Making our food choices work for us
Think back to your most productive workday in the past week. Now ask yourself: On that afternoon, what did you have for lunch?
When we think about the factors that contribute to workplace performance, we rarely give much consideration to food. For those of us battling to stay on top of emails, meetings and deadlines, food is simply fuel.
But as it turns out, this analogy is misleading. The foods we eat affect us more than we realise. Just about everything we eat is converted by our body into glucose, which provides the energy our brains need to stay alert.
When we’re running low on glucose, we have a tough time staying focused and our attention drifts. This explains why it’s hard to concentrate on an empty stomach.
Now here’s the part we rarely consider: not all foods are processed by our bodies at the same rate. Some foods – like pasta, bread, cereal and soda – release their glucose quickly, leading to a burst of energy followed by a slump.
Others foods, like high fat meals (think cheeseburgers and BLTs) provide more sustained energy, but require our digestive system to work harder, reducing oxygen levels in the brain and making us groggy.
Most of us know much of this intuitively, yet we don’t always make smart decisions about our diet. In part, it’s because we’re at our lowest point in both energy and self-control when deciding what to eat. Chips and mozzarella sticks are a lot more appetising when you’re mentally drained.
Unhealthy lunch options also tend to be cheaper and faster than healthy alternatives, making them all the more alluring in the middle of a busy workday. They feel efficient. Which is where our lunchtime decisions lead us astray. We save 10 minutes now and pay for it with weaker performance the rest of the day.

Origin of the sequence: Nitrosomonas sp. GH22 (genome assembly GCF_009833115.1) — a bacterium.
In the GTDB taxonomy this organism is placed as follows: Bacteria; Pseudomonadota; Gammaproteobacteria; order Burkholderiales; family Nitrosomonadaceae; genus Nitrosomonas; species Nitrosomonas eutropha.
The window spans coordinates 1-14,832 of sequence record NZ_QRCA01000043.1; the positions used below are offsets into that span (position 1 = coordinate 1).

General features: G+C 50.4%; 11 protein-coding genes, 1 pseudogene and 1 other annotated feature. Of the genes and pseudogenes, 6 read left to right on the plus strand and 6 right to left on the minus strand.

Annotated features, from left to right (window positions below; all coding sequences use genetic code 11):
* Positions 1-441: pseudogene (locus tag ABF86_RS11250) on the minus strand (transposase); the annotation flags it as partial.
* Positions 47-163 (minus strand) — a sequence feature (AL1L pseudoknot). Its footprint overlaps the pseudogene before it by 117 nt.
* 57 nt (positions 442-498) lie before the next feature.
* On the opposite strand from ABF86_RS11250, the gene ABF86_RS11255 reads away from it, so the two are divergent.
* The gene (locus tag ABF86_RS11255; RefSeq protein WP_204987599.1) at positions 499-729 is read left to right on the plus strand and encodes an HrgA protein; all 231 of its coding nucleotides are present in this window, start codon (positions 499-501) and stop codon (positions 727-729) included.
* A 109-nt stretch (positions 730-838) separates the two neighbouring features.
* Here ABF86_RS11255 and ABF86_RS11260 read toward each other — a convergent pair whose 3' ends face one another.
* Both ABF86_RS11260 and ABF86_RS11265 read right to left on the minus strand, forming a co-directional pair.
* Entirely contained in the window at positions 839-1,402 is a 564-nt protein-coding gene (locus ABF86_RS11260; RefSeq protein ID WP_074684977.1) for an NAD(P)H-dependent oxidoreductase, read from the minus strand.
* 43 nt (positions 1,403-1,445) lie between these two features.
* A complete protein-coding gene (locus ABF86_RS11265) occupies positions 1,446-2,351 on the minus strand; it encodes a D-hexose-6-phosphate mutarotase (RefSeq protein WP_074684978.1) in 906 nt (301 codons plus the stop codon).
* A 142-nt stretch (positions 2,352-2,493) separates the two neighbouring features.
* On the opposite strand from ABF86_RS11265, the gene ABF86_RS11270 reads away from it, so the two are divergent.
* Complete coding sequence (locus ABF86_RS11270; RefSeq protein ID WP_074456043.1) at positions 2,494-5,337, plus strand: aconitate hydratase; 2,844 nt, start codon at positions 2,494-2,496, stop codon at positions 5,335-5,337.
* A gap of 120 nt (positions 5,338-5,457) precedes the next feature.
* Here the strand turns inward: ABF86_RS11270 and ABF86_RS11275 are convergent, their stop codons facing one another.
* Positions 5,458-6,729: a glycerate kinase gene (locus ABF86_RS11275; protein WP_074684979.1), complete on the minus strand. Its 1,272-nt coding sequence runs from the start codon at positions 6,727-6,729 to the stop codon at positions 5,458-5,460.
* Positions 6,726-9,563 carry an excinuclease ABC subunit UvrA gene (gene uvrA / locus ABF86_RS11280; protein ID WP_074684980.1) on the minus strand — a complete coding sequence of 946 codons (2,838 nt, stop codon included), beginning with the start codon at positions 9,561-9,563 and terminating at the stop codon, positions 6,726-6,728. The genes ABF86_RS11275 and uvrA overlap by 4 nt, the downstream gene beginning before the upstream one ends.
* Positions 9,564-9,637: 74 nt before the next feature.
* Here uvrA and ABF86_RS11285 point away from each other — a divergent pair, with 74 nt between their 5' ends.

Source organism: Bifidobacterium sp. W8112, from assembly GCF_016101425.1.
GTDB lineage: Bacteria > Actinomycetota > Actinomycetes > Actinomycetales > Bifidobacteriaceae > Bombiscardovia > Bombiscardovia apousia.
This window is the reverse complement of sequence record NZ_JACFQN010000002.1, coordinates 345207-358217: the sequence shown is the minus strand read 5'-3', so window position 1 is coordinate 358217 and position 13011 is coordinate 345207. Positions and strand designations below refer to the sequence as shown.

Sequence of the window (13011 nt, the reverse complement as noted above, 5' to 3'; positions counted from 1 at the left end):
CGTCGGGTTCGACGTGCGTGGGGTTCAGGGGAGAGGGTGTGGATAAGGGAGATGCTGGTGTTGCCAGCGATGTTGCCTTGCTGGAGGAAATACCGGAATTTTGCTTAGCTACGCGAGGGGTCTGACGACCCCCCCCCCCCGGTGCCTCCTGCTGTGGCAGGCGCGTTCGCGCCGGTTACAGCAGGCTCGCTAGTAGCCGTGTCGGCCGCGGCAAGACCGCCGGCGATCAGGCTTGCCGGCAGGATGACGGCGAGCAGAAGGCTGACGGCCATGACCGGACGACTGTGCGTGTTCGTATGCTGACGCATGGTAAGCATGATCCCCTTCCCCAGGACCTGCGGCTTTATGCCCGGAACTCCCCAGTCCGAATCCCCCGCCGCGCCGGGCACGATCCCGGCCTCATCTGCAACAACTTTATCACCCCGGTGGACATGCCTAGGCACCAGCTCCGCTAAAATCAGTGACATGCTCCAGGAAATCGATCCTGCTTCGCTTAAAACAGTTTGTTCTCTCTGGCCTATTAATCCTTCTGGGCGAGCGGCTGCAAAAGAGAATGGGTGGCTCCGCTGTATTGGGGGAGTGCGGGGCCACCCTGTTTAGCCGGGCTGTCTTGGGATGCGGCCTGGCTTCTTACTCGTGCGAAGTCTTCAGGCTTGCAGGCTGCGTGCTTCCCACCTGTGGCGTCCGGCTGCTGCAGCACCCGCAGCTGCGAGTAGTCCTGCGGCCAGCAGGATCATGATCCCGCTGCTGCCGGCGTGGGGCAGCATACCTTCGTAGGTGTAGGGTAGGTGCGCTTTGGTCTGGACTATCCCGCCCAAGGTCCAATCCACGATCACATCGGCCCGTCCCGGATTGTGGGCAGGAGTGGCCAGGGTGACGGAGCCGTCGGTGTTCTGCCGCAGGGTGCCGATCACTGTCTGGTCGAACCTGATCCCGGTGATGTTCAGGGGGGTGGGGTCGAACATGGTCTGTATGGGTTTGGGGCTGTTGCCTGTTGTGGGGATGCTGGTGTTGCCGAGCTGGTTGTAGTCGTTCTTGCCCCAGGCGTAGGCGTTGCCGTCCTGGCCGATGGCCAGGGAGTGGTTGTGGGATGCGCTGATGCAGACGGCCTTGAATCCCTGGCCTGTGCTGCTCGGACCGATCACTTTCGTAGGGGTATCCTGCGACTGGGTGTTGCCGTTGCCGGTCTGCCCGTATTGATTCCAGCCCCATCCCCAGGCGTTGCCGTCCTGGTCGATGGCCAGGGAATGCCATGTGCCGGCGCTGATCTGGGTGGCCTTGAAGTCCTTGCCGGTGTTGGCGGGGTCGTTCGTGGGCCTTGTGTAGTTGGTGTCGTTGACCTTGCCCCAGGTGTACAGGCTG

So what are we to do? One thing we most certainly shouldn’t do is assume that better information will motivate us to change. Most of us are well aware that scarfing down a processed mixture of chicken bones and leftover carcasses is not a good life decision. But that doesn’t make chicken nuggets any less delicious.
No, it’s not awareness we need – it’s an action plan that makes healthy eating easier to accomplish. Here are some research-based strategies worth trying:
DECIDE BEFORE EATING
The first is to make your eating decisions before you get hungry. If you’re going out to lunch, choose where you’re eating in the morning, not at 12:30 pm. If you’re ordering in, decide what you’re having after a mid-morning snack. Studies show we’re a lot better at resisting salt, calories and fat in the future than we are in the present.
Another tip: instead of letting your glucose bottom out around lunch time, you’ll perform better by grazing throughout the day. Spikes and drops in blood sugar are both bad for productivity and bad for the brain. Smaller, more frequent meals maintain your glucose at a more consistent level than relying on a midday feast.
Finally, make healthy snacking easier to achieve than unhealthy snacking. Place a container of almonds and a selection of protein bars by your computer, near your line of vision. Use an automated subscription service, like Amazon, to restock supplies. Bring a bag of fruit to the office on Mondays so that you have them available throughout the week. – Copyright Harvard Business Review 2014
Ron Friedman is the founder of ignite80 and the author of the forthcoming book The Best Place to Work: The Art and Science of Creating an Extraordinary Workplace.
Previously published in The Irish Times.
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